If you’re concerned that your North Carolina or South Carolina home isn’t as energy efficient as it could be, air leaks may be the culprit. Air leaks frequently occur around windows and doors that aren’t tightly sealed. This could be due to an installation issue or to the natural settling of your house over time. You need to understand that air leaks are not abnormal, and many homeowners have to deal with them.
One of the simplest ways to seal windows is to caulk them. This is a project homeowners opt to handle on their own in many cases. If, however, you would like a Hatch Homes team member to do your caulking project for you, simply call our office. As you read the next several paragraphs, you will learn how to effectively identify window air leaks and caulk your window frames for proper sealing.
Indications of window air leaks:
- Take a look at any caulking and weather stripping that is currently on your windows. If it seems to be crumbling or cracking, it’s a red flag that it isn’t doing its job properly. Replacing it should increase your home’s energy efficiency and your family’s comfort.
- Carefully grab the sides of your windows and give them a gentle shake. If they move at all, it means they aren’t securely installed and are probably allowing unwanted air into your home.
- Walk around outside of your house and look at every window frame. If you notice any areas where there are gaps between the siding and the frame itself, you can assume there is an air leak that needs to be dealt with.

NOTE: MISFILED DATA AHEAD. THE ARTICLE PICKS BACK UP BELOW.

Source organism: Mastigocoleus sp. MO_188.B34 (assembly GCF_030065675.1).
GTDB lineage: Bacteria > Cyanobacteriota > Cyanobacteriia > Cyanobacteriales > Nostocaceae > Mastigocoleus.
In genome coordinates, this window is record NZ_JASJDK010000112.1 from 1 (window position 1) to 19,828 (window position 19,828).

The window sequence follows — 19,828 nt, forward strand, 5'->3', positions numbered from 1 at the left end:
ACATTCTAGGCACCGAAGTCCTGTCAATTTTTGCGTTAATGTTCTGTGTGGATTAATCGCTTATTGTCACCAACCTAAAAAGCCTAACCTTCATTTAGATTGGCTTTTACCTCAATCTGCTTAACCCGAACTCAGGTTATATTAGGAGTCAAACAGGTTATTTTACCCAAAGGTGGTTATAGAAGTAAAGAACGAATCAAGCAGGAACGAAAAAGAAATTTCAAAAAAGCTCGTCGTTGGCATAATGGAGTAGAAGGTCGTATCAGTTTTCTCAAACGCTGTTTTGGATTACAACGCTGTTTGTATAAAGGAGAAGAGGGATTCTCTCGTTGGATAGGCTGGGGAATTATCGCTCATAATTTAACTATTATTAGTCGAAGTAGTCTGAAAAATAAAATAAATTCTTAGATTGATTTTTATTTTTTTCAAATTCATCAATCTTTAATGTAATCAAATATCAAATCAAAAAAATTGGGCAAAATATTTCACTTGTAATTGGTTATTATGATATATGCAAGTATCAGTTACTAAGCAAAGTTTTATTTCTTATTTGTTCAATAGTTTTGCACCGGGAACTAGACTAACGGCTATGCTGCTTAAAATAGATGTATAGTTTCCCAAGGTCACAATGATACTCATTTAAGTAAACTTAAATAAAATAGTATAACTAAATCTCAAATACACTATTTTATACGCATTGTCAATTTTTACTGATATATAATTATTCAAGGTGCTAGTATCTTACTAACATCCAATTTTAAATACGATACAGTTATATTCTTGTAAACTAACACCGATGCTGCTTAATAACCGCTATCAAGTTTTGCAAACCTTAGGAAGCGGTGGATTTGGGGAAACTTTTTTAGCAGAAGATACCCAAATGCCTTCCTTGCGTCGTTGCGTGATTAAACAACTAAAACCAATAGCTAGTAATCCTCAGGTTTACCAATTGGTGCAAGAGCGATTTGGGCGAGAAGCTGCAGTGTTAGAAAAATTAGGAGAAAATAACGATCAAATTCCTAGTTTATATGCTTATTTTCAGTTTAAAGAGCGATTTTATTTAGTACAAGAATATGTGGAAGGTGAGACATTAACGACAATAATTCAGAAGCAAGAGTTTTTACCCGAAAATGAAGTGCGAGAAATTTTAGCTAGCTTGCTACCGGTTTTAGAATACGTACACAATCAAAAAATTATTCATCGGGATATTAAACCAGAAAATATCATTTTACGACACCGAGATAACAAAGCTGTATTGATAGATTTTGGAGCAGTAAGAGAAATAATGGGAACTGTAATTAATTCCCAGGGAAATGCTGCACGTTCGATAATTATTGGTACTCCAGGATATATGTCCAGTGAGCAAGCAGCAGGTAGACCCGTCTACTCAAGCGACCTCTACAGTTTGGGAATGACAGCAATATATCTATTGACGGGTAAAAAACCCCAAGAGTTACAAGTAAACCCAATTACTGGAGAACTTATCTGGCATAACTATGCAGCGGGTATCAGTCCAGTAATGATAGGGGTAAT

- Try the dollar bill test. To do this, open a window and shut it on a dollar bill. Then, tug on the money to see if you can easily pull it loose. If you can, the window does not have an airtight seal and is likely leaking air.
Tips for using window caulk:
- Make sure each window you’re planning to caulk is completely clear of old materials. This means you need to remove any old paint, caulking, or weather stripping. A variety of tools, including screwdrivers and putty knives, can help you scrape even the most stubborn pieces off of your window frames.
- Plan your window caulking project for a day when the humidity is low, and there is no rain in the forecast. This can be somewhat challenging in some areas of the Carolinas, but it’s important to use caulk in temperate, dry weather for the best results!
- Learn to use your caulk gun correctly. You should expect to use about half a can of caulk per standard-sized window. Hold the gun at a 45-degree angle and don’t start and stop mid-stream. Instead, caulk continuously until you finish the area of the window you’re working on. This way, there won’t be gaps and breaks in your caulk line.
Do not caulk the following areas:
- The weep hole – A window’s weep hole is located at the bottom of the frame. It allows moisture to escape. If you accidentally put caulk in the weep hole, you could find yourself with a mold infestation fairly quickly.
- Moveable sections – Don’t put caulk on any parts of a window that are designed to move. This includes hand cranks and sashes on double-hung frames. Caulking these areas could cause your window to stop functioning properly.
- The top of the window frame – The area just above any window frame is known as the drip edge. It helps precipitation drain away from your home’s windows and exterior walls. Caulking the drip edge can lead to a variety of problems, including wood rot and mold growth.
Hopefully, these tips have helped you understand the importance of using window caulk correctly. If you have any questions, or if you’d like to hire our crew to do this project for you, call the Hatch Homes office at your earliest convenience.